FTC targets company’s new owner for actions from 3 years before purchase

FTC Targets owner for actions done three years before purchase of company
Man Controlling Trade sculpture at the offices of the FTC.

On June 5, 2017, the Federal Trade Commission filed two actions in federal court in Salt Lake City against several businesses and individuals.  One of the lawsuits was against a company (Thrive) and its principals; the other was against a number of individuals and entities who had crossed paths with Thrive.

The FTC’s filings included proposed settlements reached with the defendants.  Thrive settled for a payment of $1.6 million.  The other defendants settled for significantly smaller sums.

“My client wants to get the word out to other Utah businesses,” said attorney Karra Porter, who represents defendant Ari Monkarsh.  “If it can happen to him, it can happen to anyone.  When he bought the assets of Thrive in August 2013, he did extensive due diligence.  He hired a well known law firm, including a former U. S. Attorney, to look into the company.

The attorney even flew to New York to evaluate vendors and other business associates.  The client had all of the company’s contracts and business methods reviewed.  He asked the State if there were any ongoing complaints.  The State said no, there had been some problems years ago, but not recently.  This was the most thorough due diligence I’ve ever seen in this type of transaction. None of that mattered to the FTC.  It still kept threatening to sue my client for something that Thrive had supposedly done years ago.”

Further FTC bullying

“This is another example of the FTC’s tactic of blackmailing businesses regardless of the merits,” Porter said.  “I do a lot of FTC work, and I see this all the time.  They threaten to sue my client for $29 million, then they settle for $200,000.  What does that tell you about their case?”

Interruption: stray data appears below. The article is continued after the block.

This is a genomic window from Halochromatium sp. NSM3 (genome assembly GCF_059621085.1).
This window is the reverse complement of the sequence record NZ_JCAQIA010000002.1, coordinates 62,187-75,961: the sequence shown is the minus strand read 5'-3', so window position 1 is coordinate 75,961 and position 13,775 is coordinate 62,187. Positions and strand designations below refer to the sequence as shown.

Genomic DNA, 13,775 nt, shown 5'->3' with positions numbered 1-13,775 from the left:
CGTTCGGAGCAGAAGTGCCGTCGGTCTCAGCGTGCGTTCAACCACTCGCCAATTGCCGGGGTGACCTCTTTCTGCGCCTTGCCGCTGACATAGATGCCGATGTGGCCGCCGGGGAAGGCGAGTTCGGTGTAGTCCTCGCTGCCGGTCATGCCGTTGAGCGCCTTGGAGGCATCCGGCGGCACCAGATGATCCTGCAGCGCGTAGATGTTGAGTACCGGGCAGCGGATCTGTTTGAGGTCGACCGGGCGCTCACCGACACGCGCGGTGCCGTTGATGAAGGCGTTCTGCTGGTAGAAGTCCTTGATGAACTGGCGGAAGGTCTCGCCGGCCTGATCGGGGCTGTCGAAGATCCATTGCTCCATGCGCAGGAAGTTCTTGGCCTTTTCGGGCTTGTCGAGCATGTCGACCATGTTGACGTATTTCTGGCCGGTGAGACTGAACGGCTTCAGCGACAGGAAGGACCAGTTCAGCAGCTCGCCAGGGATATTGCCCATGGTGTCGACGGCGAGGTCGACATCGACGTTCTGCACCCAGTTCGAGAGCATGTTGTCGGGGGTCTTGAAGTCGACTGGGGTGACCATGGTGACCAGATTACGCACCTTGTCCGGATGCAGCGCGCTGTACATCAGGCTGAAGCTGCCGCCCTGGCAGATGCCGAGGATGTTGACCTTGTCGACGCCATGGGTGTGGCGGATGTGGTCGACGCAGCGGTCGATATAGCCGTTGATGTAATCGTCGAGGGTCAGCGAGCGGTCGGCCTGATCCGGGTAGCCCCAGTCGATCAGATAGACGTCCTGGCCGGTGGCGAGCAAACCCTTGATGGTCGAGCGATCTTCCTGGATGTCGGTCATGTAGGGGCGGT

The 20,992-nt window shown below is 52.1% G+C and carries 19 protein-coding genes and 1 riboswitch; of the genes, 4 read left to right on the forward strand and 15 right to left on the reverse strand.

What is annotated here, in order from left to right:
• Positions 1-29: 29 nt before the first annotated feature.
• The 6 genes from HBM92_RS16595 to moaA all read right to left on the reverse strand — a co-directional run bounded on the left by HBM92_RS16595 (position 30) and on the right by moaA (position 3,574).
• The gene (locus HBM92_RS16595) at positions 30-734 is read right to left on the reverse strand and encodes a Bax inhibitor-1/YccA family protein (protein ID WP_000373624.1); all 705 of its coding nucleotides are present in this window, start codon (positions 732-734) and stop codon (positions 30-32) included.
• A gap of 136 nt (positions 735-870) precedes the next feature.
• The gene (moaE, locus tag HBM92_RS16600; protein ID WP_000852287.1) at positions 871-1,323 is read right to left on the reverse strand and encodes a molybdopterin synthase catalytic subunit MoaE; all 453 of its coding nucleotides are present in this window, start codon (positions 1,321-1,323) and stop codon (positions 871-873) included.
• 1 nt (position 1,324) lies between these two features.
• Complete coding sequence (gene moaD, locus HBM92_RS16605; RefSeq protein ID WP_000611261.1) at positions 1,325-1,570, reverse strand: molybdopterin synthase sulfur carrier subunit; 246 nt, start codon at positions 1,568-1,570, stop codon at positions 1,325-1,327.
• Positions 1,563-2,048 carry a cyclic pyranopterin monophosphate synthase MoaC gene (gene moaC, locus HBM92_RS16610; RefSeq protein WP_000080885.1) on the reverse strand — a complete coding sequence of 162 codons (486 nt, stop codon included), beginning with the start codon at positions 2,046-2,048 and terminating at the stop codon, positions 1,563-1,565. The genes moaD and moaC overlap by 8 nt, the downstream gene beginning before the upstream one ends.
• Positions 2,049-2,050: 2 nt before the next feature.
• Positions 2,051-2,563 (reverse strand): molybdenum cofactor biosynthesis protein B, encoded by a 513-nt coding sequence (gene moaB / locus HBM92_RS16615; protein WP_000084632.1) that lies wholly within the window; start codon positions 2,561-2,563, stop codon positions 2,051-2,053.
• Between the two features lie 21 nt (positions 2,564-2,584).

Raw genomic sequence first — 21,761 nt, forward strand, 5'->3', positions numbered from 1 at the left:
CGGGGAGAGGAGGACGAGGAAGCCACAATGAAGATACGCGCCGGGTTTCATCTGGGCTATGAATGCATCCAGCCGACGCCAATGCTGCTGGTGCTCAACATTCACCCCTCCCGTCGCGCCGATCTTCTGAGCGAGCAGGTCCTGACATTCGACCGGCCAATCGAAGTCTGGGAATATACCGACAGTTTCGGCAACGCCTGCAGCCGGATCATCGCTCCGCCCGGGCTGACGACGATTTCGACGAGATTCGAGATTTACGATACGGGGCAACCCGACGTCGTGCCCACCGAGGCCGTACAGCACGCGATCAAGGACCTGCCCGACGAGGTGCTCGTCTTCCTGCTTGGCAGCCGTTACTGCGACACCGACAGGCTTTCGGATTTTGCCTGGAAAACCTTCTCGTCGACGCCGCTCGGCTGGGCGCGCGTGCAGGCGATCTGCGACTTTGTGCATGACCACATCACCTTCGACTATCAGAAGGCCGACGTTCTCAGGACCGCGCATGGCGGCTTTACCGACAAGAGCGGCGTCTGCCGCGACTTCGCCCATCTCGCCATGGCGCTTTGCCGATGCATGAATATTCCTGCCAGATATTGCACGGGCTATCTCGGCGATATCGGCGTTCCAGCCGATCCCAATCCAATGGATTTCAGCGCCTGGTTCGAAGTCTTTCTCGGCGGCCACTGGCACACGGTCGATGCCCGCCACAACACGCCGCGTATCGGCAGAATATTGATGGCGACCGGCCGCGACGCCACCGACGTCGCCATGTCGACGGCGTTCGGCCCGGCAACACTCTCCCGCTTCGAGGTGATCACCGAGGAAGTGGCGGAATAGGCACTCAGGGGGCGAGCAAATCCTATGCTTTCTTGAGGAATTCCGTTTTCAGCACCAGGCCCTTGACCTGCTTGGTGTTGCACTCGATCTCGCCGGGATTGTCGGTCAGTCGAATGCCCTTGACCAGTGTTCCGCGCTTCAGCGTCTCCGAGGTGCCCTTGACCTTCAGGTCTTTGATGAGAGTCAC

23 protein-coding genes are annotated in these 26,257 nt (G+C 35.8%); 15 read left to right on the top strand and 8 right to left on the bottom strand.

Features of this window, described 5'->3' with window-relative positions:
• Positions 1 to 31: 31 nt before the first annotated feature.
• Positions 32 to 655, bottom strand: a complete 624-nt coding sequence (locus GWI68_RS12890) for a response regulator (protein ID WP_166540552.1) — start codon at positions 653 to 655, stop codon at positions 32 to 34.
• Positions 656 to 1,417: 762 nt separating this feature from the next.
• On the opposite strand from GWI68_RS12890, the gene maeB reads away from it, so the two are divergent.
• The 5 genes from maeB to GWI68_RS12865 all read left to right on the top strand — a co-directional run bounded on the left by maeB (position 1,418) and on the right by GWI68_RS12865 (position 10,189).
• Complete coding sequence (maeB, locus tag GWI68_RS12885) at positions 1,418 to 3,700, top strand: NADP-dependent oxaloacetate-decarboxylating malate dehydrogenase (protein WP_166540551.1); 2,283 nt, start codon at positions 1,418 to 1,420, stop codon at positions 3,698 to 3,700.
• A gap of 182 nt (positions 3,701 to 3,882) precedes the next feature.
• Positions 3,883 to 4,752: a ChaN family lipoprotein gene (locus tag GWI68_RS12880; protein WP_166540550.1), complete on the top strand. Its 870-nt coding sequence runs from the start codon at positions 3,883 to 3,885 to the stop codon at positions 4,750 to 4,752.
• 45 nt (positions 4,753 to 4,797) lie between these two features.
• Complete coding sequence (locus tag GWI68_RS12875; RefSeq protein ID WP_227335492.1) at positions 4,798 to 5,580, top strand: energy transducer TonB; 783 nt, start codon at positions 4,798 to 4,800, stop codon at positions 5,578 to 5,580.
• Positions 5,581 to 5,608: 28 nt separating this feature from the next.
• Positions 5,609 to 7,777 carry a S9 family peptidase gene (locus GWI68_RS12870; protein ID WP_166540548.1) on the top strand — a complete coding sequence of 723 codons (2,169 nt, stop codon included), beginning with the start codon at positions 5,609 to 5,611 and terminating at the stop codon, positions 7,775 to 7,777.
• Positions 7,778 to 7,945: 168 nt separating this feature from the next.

The FTC could not produce any customer complaints about her client’s business, Porter said. “I offered to provide contact information so the government could verify that customers were happy. The FTC’s response literally was, ‘We don’t really care.’  He said the FTC ‘doesn’t like the business model,’ even if it’s completely legal.”

The FTC’s investigation was shoddy, Porter said.  For example, the complaint alleged that her client “sold” business services, but all her client did was provide services that the client had contracted for from someone else.  “At one point, the FTC was demanding that the client shut down all of the clients’ websites.  How was that supposed to help consumers – all of a sudden their websites go dark?”

Porter said she repeatedly asked the FTC for proof of any actual violations by her client, but it couldn’t produce any.   “Unfortunately, economics sometimes dictates these decisions,” she said. “I had to tell my client yes, this is wrong, but that’s why you buy insurance.  Litigating against the FTC for years would take time from your other businesses.  They are also known to retaliate against family members if you don’t settle.”

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